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If I make a selection from my MySQL table like:

SELECT * FROM mytable ORDER BY country_id, category

I get the following table:

+------------+----------+-------+
| country_id | category | order |
+------------+----------+-------+
|          1 |        A |     0 |
|          1 |        B |     0 |
|          1 |        F |     0 |
|          3 |        A |     0 |
|          3 |        C |     0 |
|          5 |        B |     0 |
|          5 |        L |     0 |
|          5 |        P |     0 |
+------------+----------+-------+

What I would like to do is update the order column so that the value of that column is the order of that row for it's country_id. In other words the final table should look like this:

+------------+----------+-------+
| country_id | category | order |
+------------+----------+-------+
|          1 |        A |     1 |
|          1 |        B |     2 |
|          1 |        F |     3 |
|          3 |        A |     1 |
|          3 |        C |     2 |
|          5 |        B |     1 |
|          5 |        L |     2 |
|          5 |        P |     3 |
+------------+----------+-------+

If I use the original query given at the top in a subquery, that would give me the correct order but I can't figure out how to iterate through the table and suspect I thinking about it wrongly.

How can I get this result?

Many thanks

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1  
A note: there is no internal order, in theory you can get different order every time you run the query. –  Karolis Sep 26 '11 at 13:27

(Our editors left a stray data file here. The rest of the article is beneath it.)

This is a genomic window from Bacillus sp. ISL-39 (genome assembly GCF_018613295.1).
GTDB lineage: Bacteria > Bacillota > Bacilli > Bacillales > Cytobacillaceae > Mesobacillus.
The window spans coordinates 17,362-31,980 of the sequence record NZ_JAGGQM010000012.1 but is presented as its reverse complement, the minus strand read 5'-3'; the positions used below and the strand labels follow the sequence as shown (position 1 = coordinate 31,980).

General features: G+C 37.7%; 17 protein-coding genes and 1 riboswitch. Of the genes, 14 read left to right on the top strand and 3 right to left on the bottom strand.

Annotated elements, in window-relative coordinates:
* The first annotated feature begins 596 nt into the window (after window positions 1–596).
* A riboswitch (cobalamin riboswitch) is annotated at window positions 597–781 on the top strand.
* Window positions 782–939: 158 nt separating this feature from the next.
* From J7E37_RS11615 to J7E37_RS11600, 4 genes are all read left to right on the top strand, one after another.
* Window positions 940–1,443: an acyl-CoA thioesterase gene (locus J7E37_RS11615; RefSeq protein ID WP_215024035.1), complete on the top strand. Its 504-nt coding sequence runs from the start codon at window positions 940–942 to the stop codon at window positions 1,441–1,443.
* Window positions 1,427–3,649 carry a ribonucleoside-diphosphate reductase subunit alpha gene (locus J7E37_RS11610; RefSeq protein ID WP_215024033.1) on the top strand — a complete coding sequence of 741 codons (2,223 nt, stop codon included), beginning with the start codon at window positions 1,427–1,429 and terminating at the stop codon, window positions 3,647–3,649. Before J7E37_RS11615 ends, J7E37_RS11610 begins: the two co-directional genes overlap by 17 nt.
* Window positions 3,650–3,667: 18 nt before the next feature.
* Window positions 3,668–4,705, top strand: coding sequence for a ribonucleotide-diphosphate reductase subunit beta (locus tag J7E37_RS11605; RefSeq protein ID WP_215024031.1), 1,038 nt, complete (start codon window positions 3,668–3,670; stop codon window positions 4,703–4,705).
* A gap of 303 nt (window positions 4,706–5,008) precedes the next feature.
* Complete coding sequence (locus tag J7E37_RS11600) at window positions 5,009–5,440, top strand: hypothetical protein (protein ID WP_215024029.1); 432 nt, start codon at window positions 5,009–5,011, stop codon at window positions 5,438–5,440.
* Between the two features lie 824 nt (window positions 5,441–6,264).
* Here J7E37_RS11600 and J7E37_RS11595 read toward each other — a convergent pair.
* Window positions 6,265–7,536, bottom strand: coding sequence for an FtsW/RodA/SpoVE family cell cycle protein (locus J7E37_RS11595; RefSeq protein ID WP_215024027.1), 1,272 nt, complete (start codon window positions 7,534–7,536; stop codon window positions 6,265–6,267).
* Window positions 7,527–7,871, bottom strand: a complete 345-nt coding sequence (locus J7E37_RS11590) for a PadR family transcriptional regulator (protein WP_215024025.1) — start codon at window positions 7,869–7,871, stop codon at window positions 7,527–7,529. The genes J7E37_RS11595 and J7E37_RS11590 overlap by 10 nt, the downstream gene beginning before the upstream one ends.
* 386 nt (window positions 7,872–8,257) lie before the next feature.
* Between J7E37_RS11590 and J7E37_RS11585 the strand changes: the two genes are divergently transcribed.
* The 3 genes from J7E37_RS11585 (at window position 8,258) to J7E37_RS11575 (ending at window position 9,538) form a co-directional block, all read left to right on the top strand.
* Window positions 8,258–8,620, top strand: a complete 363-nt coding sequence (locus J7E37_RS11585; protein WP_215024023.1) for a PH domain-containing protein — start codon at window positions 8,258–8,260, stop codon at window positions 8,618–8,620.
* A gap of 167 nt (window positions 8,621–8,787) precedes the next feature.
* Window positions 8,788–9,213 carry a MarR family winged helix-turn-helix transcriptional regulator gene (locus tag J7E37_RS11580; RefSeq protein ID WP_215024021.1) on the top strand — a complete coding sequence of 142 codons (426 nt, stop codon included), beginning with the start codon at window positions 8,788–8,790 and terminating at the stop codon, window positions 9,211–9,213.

I don't understand @Karolis. It is ordering on the number of the country_id and then the letters in category isn't it? That will give the same order each time. –  Joe Sep 26 '11 at 13:31
    
Are there identical pairs (country_id, category)? –  Devart Sep 26 '11 at 13:36
    
@Joe Oich...pardon. I haven't read your query carefully. The term internal confused me. –  Karolis Sep 26 '11 at 13:37
    
@Karolis - No probs:) –  Joe Sep 26 '11 at 13:45
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1 Answer

up vote 1 down vote accepted

Try to use this query -

UPDATE mytable t1
  JOIN (
    SELECT t1.country_id, t1.category, COUNT(*) `order`
    FROM mytable t1
    LEFT JOIN mytable t2
      ON t2.country_id = t1.country_id AND t2.category <= t1.category
    GROUP BY
      t1.country_id, t1.category
  ) t2
  ON t1.country_id = t2.country_id AND t1.category = t2.category
SET t1.`order` = t2.`order`

As an aside note, you can remove order field from the table because this can calculated this on the fly.

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